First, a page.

UAE banks blank cheque abuse continues to shock the international banking community
UAE banks still demand blank cheques as security for credit. They can fill out the amount themselves and cash the cheque whenever they see fit, regardless of whether their client is still using the account. It is therefore strongly advised to close down all bank, credit and utility bills officially before leaving The UAE and insist on the return of these cheques, as there is no effective legislation preventing abuse of this outdated system.
Clients who have not officially closed all their accounts when they leave the country can find the amounts filled in for them in their absence and used against something seemingly insignificant, such as an unpaid utility bill etc. One American client of Detained In Dubai who thought she had closed down all of her accounts, accidentally left a tiny unpaid mobile phone bill. She heard nothing for three years, and then out of the blue was amazed to contacted by a UAE based debt collector for a bounced cheque for over $20,000. Nobody had thought to contact her while unexplained interest and charges were being added in her absence. The disproportionate demand is now being handled by Detained in Dubai’s legal experts.
If funds are not available when a security cheque is presented at the bank, a complaint is then taken out with the local police; this escalates the matter to a criminal offence and allows foreign nationals to become victims of Interpol Red Notice Abuse. Interpol is not mandated to chase debts, but the UAE’s close connections between high up banking leaders, and leaders in the criminal justice system allow these debts to be reclassified as the criminal act of fraud. The case is reported to Interpol, who are not obliged to verify the crime, and list the unfortunate debtor with a Red Notice, meaning they can be subjected to detention and extradition to the UAE.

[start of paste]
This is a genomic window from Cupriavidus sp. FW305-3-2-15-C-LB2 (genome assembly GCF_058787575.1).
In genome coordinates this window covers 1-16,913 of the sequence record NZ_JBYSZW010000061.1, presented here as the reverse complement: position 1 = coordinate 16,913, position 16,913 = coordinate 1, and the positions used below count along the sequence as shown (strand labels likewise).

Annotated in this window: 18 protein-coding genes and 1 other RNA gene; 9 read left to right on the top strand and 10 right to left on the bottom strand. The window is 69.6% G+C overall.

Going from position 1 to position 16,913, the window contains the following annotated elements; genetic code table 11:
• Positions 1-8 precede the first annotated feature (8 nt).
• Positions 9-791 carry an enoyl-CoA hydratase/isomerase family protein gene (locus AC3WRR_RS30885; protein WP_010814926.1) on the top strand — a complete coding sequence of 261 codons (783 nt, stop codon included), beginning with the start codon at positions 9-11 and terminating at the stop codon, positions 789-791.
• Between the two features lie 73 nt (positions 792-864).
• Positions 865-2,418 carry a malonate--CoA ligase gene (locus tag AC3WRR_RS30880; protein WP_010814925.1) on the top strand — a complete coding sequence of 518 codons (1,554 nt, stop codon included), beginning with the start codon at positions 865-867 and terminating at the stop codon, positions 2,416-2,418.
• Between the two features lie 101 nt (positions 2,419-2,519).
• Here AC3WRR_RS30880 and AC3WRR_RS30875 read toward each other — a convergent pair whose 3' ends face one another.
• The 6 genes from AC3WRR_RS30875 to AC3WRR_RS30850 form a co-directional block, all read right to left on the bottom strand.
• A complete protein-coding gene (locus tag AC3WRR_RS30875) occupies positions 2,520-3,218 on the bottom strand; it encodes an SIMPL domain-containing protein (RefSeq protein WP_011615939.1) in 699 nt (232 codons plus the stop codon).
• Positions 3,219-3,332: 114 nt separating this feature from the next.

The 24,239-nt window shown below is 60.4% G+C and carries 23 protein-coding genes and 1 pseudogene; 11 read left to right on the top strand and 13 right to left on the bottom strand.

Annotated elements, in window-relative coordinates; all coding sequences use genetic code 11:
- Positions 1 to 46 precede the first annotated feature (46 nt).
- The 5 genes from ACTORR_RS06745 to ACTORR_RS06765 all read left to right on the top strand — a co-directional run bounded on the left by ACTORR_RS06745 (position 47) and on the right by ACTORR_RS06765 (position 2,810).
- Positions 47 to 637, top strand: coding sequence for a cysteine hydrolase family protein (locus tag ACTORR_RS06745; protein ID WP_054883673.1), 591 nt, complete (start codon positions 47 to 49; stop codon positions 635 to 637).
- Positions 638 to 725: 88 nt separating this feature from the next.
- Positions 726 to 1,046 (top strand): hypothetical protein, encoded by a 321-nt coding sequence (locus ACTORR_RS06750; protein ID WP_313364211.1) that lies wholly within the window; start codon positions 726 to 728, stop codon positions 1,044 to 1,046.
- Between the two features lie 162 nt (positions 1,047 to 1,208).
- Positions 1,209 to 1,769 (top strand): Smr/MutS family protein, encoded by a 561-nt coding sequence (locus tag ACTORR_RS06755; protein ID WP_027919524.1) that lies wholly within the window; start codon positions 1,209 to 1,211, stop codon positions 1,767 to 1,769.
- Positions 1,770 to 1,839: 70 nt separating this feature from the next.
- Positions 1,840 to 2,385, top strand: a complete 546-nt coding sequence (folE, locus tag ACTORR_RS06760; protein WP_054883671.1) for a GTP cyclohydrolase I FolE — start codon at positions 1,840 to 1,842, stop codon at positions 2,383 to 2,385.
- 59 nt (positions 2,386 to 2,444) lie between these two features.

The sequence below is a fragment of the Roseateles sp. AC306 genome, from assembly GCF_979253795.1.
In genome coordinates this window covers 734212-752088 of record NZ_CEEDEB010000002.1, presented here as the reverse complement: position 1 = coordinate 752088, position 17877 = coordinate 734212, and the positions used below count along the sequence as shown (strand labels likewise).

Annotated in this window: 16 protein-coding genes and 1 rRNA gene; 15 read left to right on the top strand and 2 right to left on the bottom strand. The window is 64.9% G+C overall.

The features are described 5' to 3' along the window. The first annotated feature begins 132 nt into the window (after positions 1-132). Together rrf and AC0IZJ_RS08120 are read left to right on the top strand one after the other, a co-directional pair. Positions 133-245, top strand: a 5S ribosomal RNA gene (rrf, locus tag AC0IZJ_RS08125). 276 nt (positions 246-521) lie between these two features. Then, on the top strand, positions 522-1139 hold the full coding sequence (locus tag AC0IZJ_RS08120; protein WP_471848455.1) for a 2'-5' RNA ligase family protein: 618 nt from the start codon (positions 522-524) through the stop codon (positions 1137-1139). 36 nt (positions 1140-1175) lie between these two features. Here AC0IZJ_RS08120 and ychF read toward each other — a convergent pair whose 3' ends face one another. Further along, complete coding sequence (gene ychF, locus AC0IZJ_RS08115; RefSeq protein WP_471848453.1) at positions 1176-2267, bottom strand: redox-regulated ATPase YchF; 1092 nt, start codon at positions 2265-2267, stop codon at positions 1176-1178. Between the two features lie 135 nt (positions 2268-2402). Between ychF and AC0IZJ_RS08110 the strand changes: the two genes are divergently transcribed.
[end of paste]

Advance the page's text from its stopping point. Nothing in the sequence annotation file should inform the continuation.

Radha Stirling, CEO of Detained in Dubai added her voice to calls for a halt to this practice, “we have clients who have left The UAE up to seven years ago and are becoming victims of Interpol Red Notice Abuse without their knowledge, due to the abuse of this blank cheque system. The latest of these ended in a border arrest, purely because the client hadn’t closed down a personal bank account correctly before leaving The Emirates.”
She continues, “this practice is outdated, ineffective and subject to abuse but we are seeing more and more cases of it recently”.
Clients facing harassment over unexpected or unexplained debts in the UAE are advised to contact legal help rather than attempting to tackle it themselves